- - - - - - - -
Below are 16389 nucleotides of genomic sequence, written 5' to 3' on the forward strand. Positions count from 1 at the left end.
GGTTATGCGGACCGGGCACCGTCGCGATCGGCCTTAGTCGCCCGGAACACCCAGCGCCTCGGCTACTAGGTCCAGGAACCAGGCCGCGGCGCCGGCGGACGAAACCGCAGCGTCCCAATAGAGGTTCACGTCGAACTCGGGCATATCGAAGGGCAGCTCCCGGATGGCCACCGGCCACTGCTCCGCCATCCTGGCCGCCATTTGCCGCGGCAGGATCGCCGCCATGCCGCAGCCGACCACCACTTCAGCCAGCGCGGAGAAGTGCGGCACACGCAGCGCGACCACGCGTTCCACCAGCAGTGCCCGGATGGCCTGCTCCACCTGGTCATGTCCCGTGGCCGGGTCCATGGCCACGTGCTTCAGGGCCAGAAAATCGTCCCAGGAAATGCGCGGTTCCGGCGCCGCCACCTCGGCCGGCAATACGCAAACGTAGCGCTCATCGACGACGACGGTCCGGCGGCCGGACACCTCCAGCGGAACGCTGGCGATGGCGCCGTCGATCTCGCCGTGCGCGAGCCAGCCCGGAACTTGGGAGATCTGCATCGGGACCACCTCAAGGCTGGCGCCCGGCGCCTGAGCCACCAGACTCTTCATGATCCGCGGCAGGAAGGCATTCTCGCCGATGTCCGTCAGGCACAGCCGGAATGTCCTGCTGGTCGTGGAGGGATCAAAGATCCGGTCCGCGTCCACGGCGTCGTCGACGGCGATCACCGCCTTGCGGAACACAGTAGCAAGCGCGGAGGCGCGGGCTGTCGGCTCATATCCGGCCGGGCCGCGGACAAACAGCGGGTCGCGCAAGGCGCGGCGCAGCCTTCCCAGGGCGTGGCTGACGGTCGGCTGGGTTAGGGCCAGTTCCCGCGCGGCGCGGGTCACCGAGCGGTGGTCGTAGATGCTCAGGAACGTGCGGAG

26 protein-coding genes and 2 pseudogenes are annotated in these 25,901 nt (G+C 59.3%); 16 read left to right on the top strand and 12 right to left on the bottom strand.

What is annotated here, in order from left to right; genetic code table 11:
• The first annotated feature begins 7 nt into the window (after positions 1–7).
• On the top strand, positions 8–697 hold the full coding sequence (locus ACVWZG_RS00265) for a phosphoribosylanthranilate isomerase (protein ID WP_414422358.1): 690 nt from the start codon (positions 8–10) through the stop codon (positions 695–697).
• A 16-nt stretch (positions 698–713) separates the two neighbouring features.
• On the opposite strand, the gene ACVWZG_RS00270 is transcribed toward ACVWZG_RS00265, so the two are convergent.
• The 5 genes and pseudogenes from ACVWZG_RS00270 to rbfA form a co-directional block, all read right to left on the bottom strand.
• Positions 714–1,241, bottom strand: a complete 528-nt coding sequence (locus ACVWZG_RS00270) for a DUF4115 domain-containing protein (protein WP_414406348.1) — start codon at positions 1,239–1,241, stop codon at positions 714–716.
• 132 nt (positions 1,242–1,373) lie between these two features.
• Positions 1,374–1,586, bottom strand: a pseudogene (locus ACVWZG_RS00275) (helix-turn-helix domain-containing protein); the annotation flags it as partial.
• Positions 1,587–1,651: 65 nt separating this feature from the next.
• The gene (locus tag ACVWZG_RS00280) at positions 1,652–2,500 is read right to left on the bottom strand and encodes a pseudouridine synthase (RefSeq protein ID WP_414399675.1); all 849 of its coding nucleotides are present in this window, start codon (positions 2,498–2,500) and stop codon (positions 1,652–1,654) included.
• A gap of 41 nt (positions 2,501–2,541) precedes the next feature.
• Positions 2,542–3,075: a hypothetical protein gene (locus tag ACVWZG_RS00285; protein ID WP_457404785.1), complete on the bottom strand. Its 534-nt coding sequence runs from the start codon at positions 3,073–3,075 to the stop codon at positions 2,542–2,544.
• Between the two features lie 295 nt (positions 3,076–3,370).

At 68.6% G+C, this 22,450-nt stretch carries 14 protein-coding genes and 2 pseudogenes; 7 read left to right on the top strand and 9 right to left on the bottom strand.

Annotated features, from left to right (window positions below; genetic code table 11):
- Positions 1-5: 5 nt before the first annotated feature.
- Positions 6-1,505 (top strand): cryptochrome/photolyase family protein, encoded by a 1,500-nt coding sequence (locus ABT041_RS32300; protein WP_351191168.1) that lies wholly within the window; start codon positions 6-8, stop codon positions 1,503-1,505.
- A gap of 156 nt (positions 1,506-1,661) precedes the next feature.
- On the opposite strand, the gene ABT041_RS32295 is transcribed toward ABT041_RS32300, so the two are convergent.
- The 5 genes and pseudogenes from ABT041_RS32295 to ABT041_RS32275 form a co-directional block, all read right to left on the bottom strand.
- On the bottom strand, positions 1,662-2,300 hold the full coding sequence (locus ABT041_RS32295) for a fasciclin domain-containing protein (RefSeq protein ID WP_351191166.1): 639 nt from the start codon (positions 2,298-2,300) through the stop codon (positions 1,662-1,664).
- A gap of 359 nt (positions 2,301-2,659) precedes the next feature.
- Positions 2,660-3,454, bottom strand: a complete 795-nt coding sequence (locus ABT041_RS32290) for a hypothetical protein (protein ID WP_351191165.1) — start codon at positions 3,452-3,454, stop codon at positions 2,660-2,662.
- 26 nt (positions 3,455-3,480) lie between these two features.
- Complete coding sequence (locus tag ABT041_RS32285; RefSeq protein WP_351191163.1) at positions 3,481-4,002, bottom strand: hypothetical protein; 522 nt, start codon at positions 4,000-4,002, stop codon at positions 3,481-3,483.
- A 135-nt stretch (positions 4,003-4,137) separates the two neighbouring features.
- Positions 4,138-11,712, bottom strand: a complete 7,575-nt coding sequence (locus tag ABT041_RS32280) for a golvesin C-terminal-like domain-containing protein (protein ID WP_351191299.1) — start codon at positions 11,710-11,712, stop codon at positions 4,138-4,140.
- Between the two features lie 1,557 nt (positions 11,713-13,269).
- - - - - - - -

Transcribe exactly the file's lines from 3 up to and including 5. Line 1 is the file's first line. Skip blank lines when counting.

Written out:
26 protein-coding genes and 2 pseudogenes are annotated in these 25,901 nt (G+C 59.3%); 16 read left to right on the top strand and 12 right to left on the bottom strand.

What is annotated here, in order from left to right; genetic code table 11:
• The first annotated feature begins 7 nt into the window (after positions 1–7).